“The 16th is the best par 4 in France and the whole course is just brilliant,” says European Tour winner Gregory Havret of this heathland-woodland masterpiece south-east of Paris. Multiple tour champion Havret is a well-rounded, well-travelled golfer and while Fontainebleau is no higher than No.3 in its country – such is the strength of France’s elite golf – it deserves its top-five placing in Continental Europe. Fontainebleau is epic for two reasons: first, it is laid out on a property that feels as if it has been created for interesting golf; second, the person doing the laying out was Tom Simpson.
It sits on former royal hunting grounds and incorporates a mature forest of pine, birch, beech and oak that is teaming with hares and decorated with rocks, bracken and heather.
Fontainebleau offers the rare blend of being picturesque as well as thoughtful. It pleases the eye and teases the mind.
It would have been hard not to create something special on this eclectic canvas, but in engaging Simpson Fontainebleau got one of the truly great architects, a man whose flair and imagination enhanced any property he worked on.
As was always the case with the charismatic Englishman, he did not so much design a course as craft a work of art onto a living, breathing landscape. So, Fontainebleau offers the rare blend of being picturesque as well as thoughtful. It pleases the eye and teases the mind.
Simpson frequently asks you to make strategic choices; should you, for example, lay up with your second at the short par-5 12th or attack the green and risk your shot rebounding into the trees off the rocks guarding the approach? It is relatively short by today’s standards but inaccuracy off the tee will be punished by the trunks of trees as well as the 100+ bunkers.
Simpson’s name on the credits usually means eccentric greens, and the undulating surfaces here are no exception. From tee to green, this is a beauty that is not easily seduced. If you score well at Fontainebleau, you will have deserved it. But unlike at many other courses, even if you don’t you are still certain to have enjoyed it.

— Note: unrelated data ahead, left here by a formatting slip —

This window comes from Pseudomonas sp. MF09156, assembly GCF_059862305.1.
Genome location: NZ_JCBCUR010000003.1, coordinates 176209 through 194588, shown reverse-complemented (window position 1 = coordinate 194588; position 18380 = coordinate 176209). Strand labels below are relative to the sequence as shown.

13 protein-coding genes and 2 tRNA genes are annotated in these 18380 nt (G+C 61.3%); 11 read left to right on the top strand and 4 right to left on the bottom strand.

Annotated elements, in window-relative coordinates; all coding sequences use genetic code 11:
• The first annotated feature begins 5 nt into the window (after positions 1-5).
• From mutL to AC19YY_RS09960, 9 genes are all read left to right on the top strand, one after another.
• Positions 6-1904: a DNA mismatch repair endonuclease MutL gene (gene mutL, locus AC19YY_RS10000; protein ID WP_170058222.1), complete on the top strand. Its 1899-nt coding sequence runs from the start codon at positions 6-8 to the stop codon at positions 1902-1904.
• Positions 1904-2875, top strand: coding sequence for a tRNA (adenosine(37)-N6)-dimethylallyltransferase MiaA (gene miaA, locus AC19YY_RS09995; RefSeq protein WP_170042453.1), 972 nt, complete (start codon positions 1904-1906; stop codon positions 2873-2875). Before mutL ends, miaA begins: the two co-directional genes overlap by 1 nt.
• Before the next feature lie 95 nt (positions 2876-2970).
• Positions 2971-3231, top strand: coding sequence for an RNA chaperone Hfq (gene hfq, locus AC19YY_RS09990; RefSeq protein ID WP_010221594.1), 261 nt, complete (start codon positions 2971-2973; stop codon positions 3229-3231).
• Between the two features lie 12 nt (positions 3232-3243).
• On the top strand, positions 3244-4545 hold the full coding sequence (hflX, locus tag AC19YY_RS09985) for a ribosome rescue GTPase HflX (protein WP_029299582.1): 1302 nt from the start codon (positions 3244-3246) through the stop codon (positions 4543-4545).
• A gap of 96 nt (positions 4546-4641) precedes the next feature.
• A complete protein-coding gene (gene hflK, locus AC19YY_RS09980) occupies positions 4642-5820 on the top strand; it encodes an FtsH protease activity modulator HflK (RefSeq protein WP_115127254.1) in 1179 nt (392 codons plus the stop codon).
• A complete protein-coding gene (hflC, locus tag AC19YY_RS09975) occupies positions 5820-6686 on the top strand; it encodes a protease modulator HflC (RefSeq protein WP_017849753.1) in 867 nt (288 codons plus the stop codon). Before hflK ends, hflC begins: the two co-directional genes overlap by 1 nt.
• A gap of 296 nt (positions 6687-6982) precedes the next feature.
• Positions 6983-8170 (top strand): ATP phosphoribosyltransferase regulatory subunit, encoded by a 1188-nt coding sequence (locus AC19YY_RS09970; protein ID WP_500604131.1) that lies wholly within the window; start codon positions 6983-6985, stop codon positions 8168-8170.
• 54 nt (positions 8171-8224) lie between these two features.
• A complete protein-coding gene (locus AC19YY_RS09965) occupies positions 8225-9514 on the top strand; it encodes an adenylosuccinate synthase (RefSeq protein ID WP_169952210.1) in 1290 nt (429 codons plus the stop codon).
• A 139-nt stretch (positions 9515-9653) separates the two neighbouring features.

The raunchy terrain helps of course, but here no two holes at this venerable venue resemble each other. I’m not sure the whole course resembles anywhere else either; this truly is a distinctive, memorable experience.
From the moment you step on to the 1st tee at Fontainebleau, in the shadow of the old-worldly Norman-style clubhouse, you are captivated by its beauty. In the distance, a boulder-studded hill towers over the green, an early highlight on a course that delivers excellence as standard.
Stepping onto the tee of the par-5 3rd raises the tempo further. From this elevated spot, the vast forest of Fontainebleau stretches out beneath you as far as the eye can see.
Some astute tree management would help open Fontainebleau up a little and would help it challenge for the top three on the continent, but as it is, it is easy to see why some regard it as the best course in France.
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